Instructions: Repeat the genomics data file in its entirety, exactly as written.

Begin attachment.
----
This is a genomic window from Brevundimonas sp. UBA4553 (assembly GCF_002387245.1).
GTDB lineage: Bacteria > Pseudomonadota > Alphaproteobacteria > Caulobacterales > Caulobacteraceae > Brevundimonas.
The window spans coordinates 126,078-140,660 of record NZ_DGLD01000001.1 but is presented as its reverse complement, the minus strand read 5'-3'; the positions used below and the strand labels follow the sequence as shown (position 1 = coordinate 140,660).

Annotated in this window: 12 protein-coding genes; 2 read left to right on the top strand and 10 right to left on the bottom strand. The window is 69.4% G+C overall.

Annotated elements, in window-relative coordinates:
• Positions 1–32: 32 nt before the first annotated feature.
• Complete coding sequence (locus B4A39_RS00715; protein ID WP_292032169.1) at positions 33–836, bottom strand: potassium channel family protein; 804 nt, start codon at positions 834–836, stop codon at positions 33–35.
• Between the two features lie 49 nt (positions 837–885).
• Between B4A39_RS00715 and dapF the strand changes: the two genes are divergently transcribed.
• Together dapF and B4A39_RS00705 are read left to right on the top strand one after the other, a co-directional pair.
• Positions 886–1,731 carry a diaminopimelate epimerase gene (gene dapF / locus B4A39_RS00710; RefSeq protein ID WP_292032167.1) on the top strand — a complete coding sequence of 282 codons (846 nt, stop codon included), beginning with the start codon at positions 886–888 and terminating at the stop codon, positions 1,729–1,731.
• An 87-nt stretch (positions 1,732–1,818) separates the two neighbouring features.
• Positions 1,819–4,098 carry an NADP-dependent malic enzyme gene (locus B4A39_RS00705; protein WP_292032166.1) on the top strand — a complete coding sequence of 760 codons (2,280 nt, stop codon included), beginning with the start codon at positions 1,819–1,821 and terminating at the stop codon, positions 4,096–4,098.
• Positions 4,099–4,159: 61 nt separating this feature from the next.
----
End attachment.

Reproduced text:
This is a genomic window from Brevundimonas sp. UBA4553 (assembly GCF_002387245.1).
GTDB lineage: Bacteria > Pseudomonadota > Alphaproteobacteria > Caulobacterales > Caulobacteraceae > Brevundimonas.
The window spans coordinates 126,078-140,660 of record NZ_DGLD01000001.1 but is presented as its reverse complement, the minus strand read 5'-3'; the positions used below and the strand labels follow the sequence as shown (position 1 = coordinate 140,660).

Annotated in this window: 12 protein-coding genes; 2 read left to right on the top strand and 10 right to left on the bottom strand. The window is 69.4% G+C overall.

Annotated elements, in window-relative coordinates:
• Positions 1–32: 32 nt before the first annotated feature.
• Complete coding sequence (locus B4A39_RS00715; protein ID WP_292032169.1) at positions 33–836, bottom strand: potassium channel family protein; 804 nt, start codon at positions 834–836, stop codon at positions 33–35.
• Between the two features lie 49 nt (positions 837–885).
• Between B4A39_RS00715 and dapF the strand changes: the two genes are divergently transcribed.
• Together dapF and B4A39_RS00705 are read left to right on the top strand one after the other, a co-directional pair.
• Positions 886–1,731 carry a diaminopimelate epimerase gene (gene dapF / locus B4A39_RS00710; RefSeq protein ID WP_292032167.1) on the top strand — a complete coding sequence of 282 codons (846 nt, stop codon included), beginning with the start codon at positions 886–888 and terminating at the stop codon, positions 1,729–1,731.
• An 87-nt stretch (positions 1,732–1,818) separates the two neighbouring features.
• Positions 1,819–4,098 carry an NADP-dependent malic enzyme gene (locus B4A39_RS00705; protein WP_292032166.1) on the top strand — a complete coding sequence of 760 codons (2,280 nt, stop codon included), beginning with the start codon at positions 1,819–1,821 and terminating at the stop codon, positions 4,096–4,098.
• Positions 4,099–4,159: 61 nt separating this feature from the next.